Reports of departing researchers, increased job insecurity, and a lack of time for planning are threatening the national interest according to Australia’s peak body for science and technology.
ARC Discovery Projects and Discovery Early Career Researcher Awards are usually awarded in late October or early November, and the delays this year mean researchers are still awaiting a decision.
Now, universities and research institutes are considering their options, as contracts are renegotiated and funding from previous projects begins to run out.
President of Science & Technology Australia, Professor Emma Johnston AO, said the ARC had submitted their recommendations some time ago, and were awaiting Ministerial approvals which had been delayed by the introduction of a new ‘national interest test’.
“Australia’s research funding system is world leading, fundamentally relying on experts to assess applications each year for quality and potential, national interest, and depth of approach,” Professor Johnston explained.
“Only around 15% of applications are funded, as it is an extremely competitive, complex and comprehensive process.”
She said Australian researchers were amongst the most productive, efficient and highest impact of any researchers in the world.
“The Minister has thrown a spanner in the works. Researchers submitted their detailed grant applications in February and they responded to expert peer-review feedback in June. So more than 9 months after their application went in – they are still waiting to hear the outcome for research projects that are meant to begin in January.”
“Science & Technology Australia is hearing stories from across the country that for some researchers, this insecurity and uncertainty is proving to be the last straw.”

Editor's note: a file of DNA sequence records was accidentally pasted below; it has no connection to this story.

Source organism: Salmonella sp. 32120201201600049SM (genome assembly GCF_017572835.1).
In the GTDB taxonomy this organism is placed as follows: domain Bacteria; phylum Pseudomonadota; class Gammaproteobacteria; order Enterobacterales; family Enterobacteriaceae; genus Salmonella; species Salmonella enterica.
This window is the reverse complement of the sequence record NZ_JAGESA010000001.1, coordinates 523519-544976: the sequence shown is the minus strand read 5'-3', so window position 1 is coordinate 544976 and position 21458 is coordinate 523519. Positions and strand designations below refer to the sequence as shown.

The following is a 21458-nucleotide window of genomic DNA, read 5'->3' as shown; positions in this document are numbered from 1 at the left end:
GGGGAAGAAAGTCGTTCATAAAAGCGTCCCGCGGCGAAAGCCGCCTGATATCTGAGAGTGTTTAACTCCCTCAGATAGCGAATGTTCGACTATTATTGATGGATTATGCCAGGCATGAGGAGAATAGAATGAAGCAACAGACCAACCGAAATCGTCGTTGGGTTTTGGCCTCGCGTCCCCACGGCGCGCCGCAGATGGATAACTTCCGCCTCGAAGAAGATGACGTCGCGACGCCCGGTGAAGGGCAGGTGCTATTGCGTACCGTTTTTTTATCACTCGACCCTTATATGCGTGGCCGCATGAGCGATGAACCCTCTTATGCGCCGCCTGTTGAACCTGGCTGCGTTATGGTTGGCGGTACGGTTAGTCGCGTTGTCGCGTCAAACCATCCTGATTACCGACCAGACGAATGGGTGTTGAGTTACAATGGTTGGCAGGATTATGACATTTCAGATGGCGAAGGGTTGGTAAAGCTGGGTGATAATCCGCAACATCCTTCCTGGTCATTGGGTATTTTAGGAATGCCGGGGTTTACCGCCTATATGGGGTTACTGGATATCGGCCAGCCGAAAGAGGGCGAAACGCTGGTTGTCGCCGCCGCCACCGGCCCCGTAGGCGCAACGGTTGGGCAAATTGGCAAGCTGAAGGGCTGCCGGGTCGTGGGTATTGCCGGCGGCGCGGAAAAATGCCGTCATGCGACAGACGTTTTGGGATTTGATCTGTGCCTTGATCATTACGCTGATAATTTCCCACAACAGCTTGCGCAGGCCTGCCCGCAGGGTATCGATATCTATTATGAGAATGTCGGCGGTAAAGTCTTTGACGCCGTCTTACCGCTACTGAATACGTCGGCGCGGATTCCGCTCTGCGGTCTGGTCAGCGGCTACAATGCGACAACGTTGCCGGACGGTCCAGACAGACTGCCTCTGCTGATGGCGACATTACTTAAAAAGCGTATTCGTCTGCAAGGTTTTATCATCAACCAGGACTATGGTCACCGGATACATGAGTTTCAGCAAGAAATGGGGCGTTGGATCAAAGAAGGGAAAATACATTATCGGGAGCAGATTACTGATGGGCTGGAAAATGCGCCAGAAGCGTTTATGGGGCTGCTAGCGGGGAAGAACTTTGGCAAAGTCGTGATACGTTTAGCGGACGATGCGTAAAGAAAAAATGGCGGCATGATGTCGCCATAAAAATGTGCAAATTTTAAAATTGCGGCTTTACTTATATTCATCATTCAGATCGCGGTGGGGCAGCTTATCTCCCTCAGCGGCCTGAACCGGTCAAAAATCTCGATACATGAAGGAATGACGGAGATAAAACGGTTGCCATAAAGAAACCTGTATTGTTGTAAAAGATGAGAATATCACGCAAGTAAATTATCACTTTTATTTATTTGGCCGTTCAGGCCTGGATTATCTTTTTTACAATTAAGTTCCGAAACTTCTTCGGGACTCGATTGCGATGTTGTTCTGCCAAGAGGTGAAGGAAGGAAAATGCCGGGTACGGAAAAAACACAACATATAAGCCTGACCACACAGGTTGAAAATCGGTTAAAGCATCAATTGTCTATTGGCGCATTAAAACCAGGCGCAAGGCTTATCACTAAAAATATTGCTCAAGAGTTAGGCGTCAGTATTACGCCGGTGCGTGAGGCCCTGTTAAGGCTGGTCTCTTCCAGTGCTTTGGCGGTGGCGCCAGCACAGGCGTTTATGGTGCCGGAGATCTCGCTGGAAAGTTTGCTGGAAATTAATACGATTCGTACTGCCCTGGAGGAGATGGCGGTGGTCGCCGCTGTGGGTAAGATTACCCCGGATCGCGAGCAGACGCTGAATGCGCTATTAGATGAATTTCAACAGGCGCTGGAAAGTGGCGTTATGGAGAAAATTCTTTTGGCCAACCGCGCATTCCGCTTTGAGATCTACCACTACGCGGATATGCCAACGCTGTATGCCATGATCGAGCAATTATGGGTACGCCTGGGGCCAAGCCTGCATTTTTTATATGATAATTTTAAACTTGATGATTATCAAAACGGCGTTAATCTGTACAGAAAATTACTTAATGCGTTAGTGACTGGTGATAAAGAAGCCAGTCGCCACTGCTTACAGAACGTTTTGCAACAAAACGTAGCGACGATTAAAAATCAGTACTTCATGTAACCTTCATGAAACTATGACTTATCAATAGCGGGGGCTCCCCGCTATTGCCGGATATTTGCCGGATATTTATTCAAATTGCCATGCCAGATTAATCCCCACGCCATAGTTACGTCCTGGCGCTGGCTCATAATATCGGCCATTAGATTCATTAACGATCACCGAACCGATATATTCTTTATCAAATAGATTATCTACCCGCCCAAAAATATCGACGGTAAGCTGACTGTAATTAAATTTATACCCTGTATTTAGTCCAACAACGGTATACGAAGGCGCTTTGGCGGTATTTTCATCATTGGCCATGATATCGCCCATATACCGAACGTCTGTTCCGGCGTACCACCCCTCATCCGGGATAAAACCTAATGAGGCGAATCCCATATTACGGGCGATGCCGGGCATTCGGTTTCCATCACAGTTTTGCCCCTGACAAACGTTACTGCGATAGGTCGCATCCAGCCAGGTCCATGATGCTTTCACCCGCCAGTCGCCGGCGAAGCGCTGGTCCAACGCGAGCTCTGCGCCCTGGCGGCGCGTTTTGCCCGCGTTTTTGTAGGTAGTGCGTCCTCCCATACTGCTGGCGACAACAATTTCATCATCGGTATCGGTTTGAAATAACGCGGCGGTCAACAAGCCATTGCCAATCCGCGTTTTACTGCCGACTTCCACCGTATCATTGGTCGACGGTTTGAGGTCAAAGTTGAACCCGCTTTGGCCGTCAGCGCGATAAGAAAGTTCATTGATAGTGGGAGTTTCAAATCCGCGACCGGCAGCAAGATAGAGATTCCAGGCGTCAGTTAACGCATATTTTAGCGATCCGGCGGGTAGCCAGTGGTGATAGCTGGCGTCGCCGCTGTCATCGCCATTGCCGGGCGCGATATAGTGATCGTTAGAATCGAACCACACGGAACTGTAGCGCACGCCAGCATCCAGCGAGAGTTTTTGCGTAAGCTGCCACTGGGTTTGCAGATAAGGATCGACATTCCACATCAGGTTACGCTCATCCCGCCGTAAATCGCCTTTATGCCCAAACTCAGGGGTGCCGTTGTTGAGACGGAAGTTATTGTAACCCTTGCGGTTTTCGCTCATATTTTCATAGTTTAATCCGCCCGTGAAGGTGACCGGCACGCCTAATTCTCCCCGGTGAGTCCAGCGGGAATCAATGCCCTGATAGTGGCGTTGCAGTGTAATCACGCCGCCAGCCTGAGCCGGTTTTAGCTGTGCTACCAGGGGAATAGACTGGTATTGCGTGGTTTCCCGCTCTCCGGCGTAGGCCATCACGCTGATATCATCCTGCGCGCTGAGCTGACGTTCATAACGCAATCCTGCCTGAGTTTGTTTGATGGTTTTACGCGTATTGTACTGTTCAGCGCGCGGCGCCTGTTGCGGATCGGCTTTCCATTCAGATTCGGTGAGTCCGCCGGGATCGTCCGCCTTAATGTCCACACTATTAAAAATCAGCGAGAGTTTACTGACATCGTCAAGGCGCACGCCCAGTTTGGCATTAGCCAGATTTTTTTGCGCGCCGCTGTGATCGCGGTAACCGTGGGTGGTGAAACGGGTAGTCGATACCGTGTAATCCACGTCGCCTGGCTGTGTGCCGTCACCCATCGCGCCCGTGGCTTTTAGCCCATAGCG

She said the delays meant researchers would be unable to prepare for their projects and would likely need to begin work on writing new grant applications for 2019 – a waste of time if they are successful this year.
“Researchers are in limbo and are unable to work towards the prosperity of the nation, unable to do what they do best – research,” she said.
“We train hard, and then we work hard in the national interest every day; we can only look on in confusion as the political process obstructs our progress.”
“This delay, and the stalling of important Australian research, is a threat to our national interest.”
The proposed change announced by the Minister for Education, Dan Tehan, follows the revelation in Senate Estimates that the former Education Minister, Senator Simon Birmingham, rejected recommendations for funding of 11 projects through the ARC.
“Australia’s researchers push the boundaries of knowledge every day in the quest to solve some of the toughest issues facing our world,” Professor Johnston said.
“We are calling on the government to expedite the process so that out solution makers can get on with their important work.”
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